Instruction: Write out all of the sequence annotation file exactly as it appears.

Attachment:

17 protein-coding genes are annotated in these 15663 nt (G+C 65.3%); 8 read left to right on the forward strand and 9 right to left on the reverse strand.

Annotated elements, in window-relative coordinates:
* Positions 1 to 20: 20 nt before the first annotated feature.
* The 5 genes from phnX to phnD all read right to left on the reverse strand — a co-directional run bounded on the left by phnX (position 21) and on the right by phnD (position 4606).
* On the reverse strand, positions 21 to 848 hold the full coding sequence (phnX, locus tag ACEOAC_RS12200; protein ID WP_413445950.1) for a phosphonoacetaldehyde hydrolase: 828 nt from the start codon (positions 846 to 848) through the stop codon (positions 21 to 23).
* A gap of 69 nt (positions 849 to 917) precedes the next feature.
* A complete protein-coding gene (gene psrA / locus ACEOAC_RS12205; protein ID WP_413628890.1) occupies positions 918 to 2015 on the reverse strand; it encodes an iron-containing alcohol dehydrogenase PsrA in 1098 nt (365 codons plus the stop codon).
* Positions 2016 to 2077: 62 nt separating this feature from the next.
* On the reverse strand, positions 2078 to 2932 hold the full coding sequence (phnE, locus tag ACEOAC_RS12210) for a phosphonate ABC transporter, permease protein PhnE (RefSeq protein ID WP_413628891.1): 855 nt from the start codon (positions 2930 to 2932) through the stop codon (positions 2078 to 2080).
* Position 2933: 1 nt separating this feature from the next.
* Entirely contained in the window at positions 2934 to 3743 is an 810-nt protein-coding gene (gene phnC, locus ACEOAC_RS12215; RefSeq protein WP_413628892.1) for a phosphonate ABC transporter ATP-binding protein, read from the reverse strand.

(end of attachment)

17 protein-coding genes are annotated in these 15663 nt (G+C 65.3%); 8 read left to right on the forward strand and 9 right to left on the reverse strand.

Annotated elements, in window-relative coordinates:
* Positions 1 to 20: 20 nt before the first annotated feature.
* The 5 genes from phnX to phnD all read right to left on the reverse strand — a co-directional run bounded on the left by phnX (position 21) and on the right by phnD (position 4606).
* On the reverse strand, positions 21 to 848 hold the full coding sequence (phnX, locus tag ACEOAC_RS12200; protein ID WP_413445950.1) for a phosphonoacetaldehyde hydrolase: 828 nt from the start codon (positions 846 to 848) through the stop codon (positions 21 to 23).
* A gap of 69 nt (positions 849 to 917) precedes the next feature.
* A complete protein-coding gene (gene psrA / locus ACEOAC_RS12205; protein ID WP_413628890.1) occupies positions 918 to 2015 on the reverse strand; it encodes an iron-containing alcohol dehydrogenase PsrA in 1098 nt (365 codons plus the stop codon).
* Positions 2016 to 2077: 62 nt separating this feature from the next.
* On the reverse strand, positions 2078 to 2932 hold the full coding sequence (phnE, locus tag ACEOAC_RS12210) for a phosphonate ABC transporter, permease protein PhnE (RefSeq protein ID WP_413628891.1): 855 nt from the start codon (positions 2930 to 2932) through the stop codon (positions 2078 to 2080).
* Position 2933: 1 nt separating this feature from the next.
* Entirely contained in the window at positions 2934 to 3743 is an 810-nt protein-coding gene (gene phnC, locus ACEOAC_RS12215; RefSeq protein WP_413628892.1) for a phosphonate ABC transporter ATP-binding protein, read from the reverse strand.